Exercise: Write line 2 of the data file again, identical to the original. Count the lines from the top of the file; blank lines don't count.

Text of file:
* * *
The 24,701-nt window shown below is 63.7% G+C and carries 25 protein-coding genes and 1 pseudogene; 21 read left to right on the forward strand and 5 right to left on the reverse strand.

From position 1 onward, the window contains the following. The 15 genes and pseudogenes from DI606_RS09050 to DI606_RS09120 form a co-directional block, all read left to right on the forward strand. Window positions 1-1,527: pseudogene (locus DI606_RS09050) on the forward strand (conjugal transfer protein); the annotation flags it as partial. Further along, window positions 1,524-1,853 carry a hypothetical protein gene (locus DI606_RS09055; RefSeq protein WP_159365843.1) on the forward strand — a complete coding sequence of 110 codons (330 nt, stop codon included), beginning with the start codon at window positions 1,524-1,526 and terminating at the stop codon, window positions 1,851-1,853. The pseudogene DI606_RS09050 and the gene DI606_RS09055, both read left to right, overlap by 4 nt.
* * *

From position 1 onward, the window contains the following. The 15 genes and pseudogenes from DI606_RS09050 to DI606_RS09120 form a co-directional block, all read left to right on the forward strand. Window positions 1-1,527: pseudogene (locus DI606_RS09050) on the forward strand (conjugal transfer protein); the annotation flags it as partial. Further along, window positions 1,524-1,853 carry a hypothetical protein gene (locus DI606_RS09055; RefSeq protein WP_159365843.1) on the forward strand — a complete coding sequence of 110 codons (330 nt, stop codon included), beginning with the start codon at window positions 1,524-1,526 and terminating at the stop codon, window positions 1,851-1,853. The pseudogene DI606_RS09050 and the gene DI606_RS09055, both read left to right, overlap by 4 nt.